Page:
Performing the Prayer
- The intention (niyyah) is one of the conditions of the prayer, without which the prayer will not be valid. The intention is the object for which the prayer is offered. Before offering the prayer, one must have in mind the intention to offer the specified prayer, as being the sunset prayer or the late evening prayer, for instance, for the purpose of worshipping Allah I. A Muslim must not announce the intention, and doing so is a mistake, for neither the Prophet r, nor his noble companions ever declared it.
- He then stands in reverence and humility, raising his hands up to the level of the shoulders or a little above them, with the palms of his hands facing the qiblah, and says, as he does so, Allaahu akbar (Allah is Most Great). The takbeer (that is, the Arabic phrase Allaahu akbar) is a way of extolling and glorifying Allah I. Indeed, Allah is greater than everyone and everything else. He is greater than the life of this world and all its transitory desires. When we declare the takbeer, we leave the worldly concerns and earthly desires behind us and turn towards Allah, Most High, the All-Exalted, in great reverence and utmost humility.
- Then he places his right hand on the left hand, having both of them on his chest. He maintains this whenever he is in a standing position.
- Then He recites the opening supplication: Subhaanak-Allaahumma wa bi hamdika, wa tabaarak-asmuka, wa ta‛aalaa jadduka, wa laa ilaaha ghayruka (Glory be to You, Allah; Yours is the praise, blessed is Your name, exalted is Your majesty, and there is no god besides You). This supplication is recommended but not obligatory.
- Then he says: A‛oodhu billaahi min-ash-shaytaan-ir-rajeem (I seek Allah’s protection from Satan, who has been expelled from His mercy).
- Then he says: Bismillaah-ir-rahmaan-ir-raheem (In the name of Allah, Most Beneficent, Most Merciful).
- Then he recites Soorat Al-Faatihah, the greatest soorah in the Qur’an.
- Allah reminds the Prophet r of His favour upon him by revealing it to him: “We have given you the seven oft-repeated verses and the Magnificent Qur’an.” (Soorat Al-Hijr,15:87)
- A Muslim must learn it by heart, for reciting it in prayer constitutes one of the pillars of the prayer for those who pray alone or behind the imaam in prayers during which Qur’anic verses are recited in a low voice, such as the afternoon and late afternoon prayers.
- He says after reciting Soorat Al-Faatihah or listening to it behind the imaam: Aameen, which means “O Allah, answer my prayers.”
- After reciting Soorat Al-Faatihah,he recites another soorah or some other Qur’anic verses. In the third and fourth units of the prayer he recites only Soorat Al-Faatihah.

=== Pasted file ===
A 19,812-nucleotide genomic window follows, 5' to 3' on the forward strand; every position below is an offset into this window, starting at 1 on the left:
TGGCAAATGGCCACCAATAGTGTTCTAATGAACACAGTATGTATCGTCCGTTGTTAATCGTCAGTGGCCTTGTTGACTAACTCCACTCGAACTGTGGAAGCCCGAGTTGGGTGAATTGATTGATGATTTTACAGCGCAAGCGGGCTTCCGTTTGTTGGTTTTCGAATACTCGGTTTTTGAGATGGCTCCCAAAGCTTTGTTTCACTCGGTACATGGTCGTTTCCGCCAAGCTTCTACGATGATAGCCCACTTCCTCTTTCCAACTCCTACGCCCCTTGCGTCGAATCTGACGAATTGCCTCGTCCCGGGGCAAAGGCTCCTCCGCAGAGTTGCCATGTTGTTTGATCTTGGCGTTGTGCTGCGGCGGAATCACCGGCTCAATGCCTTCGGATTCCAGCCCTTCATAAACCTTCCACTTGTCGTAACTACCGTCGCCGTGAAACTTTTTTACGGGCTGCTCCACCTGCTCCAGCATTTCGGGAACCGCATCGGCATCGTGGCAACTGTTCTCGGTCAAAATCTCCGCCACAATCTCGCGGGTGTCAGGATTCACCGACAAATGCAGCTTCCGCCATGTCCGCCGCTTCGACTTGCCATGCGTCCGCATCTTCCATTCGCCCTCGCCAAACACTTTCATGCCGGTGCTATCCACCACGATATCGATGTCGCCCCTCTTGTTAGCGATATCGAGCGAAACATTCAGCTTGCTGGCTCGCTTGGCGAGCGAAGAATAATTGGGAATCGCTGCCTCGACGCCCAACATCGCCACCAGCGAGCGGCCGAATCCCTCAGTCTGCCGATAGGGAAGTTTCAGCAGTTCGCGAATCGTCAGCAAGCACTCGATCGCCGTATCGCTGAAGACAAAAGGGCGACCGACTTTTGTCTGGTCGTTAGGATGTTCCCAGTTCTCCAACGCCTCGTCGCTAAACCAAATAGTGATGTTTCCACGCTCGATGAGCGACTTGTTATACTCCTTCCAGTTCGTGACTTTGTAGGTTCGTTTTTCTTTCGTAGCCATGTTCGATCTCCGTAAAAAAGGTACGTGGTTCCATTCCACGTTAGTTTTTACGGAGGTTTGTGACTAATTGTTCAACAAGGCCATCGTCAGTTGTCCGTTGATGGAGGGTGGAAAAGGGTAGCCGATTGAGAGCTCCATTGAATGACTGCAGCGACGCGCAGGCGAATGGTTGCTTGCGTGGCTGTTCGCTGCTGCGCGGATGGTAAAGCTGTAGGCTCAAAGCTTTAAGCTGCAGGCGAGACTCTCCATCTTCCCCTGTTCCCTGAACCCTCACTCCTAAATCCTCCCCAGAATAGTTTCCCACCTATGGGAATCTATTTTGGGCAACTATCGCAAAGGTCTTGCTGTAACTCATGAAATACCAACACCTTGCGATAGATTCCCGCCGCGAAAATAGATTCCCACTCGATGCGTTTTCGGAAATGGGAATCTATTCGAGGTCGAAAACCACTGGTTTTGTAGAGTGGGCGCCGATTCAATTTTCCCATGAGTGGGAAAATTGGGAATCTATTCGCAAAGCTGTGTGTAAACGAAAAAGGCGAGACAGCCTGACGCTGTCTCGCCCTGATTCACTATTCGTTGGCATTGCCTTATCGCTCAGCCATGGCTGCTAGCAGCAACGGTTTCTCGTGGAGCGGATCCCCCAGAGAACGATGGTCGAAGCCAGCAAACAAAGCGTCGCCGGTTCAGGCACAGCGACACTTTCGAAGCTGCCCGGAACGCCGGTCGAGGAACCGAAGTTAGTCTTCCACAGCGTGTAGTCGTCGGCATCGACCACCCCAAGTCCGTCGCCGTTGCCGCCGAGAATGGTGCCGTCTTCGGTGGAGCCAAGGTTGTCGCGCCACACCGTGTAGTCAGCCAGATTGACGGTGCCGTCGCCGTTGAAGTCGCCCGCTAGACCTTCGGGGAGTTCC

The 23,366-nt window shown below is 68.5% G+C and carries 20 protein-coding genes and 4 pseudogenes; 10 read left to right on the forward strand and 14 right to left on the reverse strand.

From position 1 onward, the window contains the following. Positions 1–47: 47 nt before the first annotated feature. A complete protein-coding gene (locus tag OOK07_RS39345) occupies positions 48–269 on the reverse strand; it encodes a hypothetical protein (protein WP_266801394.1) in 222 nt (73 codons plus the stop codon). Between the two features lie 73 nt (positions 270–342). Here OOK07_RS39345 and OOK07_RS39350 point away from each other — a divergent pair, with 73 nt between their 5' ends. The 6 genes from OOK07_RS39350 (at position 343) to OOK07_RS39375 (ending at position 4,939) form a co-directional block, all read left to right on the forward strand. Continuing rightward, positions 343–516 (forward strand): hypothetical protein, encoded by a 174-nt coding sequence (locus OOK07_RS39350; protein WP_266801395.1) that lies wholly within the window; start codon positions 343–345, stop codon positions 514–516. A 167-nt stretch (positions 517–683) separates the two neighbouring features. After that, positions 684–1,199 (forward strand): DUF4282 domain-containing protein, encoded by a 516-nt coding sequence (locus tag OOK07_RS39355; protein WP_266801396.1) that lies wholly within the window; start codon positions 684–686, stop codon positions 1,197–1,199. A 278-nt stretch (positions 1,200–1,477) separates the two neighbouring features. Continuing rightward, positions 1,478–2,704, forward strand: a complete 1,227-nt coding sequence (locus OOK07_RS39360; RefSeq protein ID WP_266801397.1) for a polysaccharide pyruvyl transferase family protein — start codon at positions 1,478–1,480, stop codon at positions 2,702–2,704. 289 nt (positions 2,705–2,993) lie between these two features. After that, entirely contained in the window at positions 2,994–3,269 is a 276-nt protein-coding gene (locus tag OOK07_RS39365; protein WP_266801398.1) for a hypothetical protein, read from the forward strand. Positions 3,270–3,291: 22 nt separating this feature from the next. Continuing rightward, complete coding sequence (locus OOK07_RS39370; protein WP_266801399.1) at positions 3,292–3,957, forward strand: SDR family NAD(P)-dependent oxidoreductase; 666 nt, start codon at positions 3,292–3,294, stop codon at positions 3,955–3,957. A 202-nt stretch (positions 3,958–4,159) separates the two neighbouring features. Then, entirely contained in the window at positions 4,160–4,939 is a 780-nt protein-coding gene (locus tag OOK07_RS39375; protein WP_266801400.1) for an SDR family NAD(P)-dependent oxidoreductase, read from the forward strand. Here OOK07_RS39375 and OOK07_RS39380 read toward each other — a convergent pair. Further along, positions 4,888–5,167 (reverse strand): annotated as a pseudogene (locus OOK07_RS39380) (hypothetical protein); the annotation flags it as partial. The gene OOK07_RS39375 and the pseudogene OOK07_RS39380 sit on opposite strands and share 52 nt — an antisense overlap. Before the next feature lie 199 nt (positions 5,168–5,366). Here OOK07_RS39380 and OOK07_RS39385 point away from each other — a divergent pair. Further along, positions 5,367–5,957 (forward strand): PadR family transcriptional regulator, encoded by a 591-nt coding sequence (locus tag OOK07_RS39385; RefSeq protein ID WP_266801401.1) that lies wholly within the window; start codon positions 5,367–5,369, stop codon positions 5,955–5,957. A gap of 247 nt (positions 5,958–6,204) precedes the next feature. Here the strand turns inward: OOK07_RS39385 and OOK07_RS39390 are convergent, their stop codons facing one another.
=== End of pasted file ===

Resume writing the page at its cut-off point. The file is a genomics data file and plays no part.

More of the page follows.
- Soorat Al-Faatihah and whatever Qur’anic verses are recited after it are normally recited aloud in the dawn (Fajr), sunset (Maghrib)and late evening prayers (‛Ishaa’). As for the afternoon (Dhuhr)and late afternoon prayers (‛Asr ), they are recited in a low voice.
- All the supplications are normally recited in a low voice.
- Then he recites the takbeer while raising his hands up to the level of the shoulders or a little above them, with the palms of his hands facing the qiblah, just as he has done upon reciting the first takbeer.
- Then he bows down, lowering his head and back and keeping them straight at a right angle, placing the palms of his hands on the knees. He says three times while in this position, called rukoo‛, Subhaana rabbiy-al-‛adheem (Glory be to my Lord, the Almighty). It is obligatory to say this only once, but it is recommended to say it three times. In the rukoo‛position, we must glorify and extoll Allah I.
- This means declare Him free from all defects and to recognise His absolute perfection. He recites the words Subhaana rabbiyal-‛adheem, whilst bowing, in complete humility and in total submission to Almighty Allah.
- Then he resumes the standing position, raising his hands up to the level of the shoulders or a little above them, with the palms of his hands facing the qiblah, saying Sami‛allaahu li man hamidah (Allah listens to him who praises Him). He says this whether he is praying alone or is the prayer leader (imaam). Then each one says:Rabbanaa wa lakal-hamd (Our Lord, to You is due all praise). It is recommended to say after this: hamdan katheeran tayyiban mubaarakan feehi. Mil’assamaawaati wa mil’al-ardi wa mil’a maa shi’ta min shay’in ba‛d (An abundant, beautiful and blessed praise. A praise that fills the heavens, the earth and all that You will thereafter).
- Then he recites the takbeer and prostrates himself, with the toes of both feet, the knees, the hands and the forehead touching the floor. He is recommended not to bring the arms close to the sides nor the abdomen close to the thighs, making sure that his forearms are not in contact with the floor.